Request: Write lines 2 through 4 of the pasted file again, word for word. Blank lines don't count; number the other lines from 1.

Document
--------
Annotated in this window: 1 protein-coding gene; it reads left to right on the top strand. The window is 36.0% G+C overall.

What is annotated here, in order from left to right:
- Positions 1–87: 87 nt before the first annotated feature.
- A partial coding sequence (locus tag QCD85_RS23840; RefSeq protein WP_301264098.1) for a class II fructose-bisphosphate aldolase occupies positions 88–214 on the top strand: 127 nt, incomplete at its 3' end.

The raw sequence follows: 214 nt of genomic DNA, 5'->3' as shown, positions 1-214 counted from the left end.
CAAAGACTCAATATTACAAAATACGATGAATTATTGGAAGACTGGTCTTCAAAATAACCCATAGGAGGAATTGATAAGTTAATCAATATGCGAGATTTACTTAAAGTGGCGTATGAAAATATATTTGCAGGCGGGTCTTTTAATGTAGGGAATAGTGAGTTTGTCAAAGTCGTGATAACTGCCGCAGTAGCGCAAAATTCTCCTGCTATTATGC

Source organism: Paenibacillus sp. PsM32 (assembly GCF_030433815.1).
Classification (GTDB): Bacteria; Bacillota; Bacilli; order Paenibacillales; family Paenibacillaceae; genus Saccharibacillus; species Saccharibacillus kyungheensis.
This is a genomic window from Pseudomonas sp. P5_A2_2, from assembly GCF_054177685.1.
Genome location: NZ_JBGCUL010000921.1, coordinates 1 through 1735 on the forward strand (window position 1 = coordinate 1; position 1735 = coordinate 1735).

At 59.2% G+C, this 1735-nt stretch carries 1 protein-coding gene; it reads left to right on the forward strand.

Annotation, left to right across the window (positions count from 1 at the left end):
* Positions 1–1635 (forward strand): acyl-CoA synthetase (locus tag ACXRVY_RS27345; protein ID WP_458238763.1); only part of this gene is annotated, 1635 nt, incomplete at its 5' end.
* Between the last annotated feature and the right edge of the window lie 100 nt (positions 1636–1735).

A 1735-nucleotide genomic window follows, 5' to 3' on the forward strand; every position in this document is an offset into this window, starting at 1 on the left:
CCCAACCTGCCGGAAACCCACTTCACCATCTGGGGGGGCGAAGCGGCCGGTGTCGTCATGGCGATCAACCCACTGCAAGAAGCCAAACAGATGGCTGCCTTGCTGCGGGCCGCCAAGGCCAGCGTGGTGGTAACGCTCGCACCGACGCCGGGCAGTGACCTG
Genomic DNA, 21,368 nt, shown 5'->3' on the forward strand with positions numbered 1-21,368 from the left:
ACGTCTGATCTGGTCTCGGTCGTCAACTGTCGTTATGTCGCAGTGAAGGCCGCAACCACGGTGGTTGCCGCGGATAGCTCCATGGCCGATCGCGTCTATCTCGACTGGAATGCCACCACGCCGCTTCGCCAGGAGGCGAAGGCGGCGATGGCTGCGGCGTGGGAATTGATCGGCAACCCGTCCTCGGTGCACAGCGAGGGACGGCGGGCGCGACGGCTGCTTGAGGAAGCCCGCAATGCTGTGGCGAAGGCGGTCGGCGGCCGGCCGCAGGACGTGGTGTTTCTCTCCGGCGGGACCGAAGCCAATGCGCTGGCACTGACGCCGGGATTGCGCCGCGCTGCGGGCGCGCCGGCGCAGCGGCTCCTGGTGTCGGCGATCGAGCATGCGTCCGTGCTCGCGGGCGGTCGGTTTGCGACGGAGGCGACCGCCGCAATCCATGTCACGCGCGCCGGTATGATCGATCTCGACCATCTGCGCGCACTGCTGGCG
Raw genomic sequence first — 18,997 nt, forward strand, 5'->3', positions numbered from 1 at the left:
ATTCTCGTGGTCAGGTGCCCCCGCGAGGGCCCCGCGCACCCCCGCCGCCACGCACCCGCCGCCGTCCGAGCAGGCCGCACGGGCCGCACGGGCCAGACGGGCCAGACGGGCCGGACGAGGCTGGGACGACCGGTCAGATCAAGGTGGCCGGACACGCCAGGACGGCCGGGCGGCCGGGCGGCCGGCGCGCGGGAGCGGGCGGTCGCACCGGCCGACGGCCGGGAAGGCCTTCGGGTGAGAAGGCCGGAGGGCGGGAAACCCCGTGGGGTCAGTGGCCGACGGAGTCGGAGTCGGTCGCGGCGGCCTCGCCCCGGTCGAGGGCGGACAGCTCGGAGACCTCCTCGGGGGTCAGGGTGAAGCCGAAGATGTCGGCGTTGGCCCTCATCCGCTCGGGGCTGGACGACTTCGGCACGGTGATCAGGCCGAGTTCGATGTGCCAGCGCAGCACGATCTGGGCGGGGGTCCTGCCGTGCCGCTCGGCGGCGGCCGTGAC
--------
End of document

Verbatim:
What is annotated here, in order from left to right:
- Positions 1–87: 87 nt before the first annotated feature.
- A partial coding sequence (locus tag QCD85_RS23840; RefSeq protein WP_301264098.1) for a class II fructose-bisphosphate aldolase occupies positions 88–214 on the top strand: 127 nt, incomplete at its 3' end.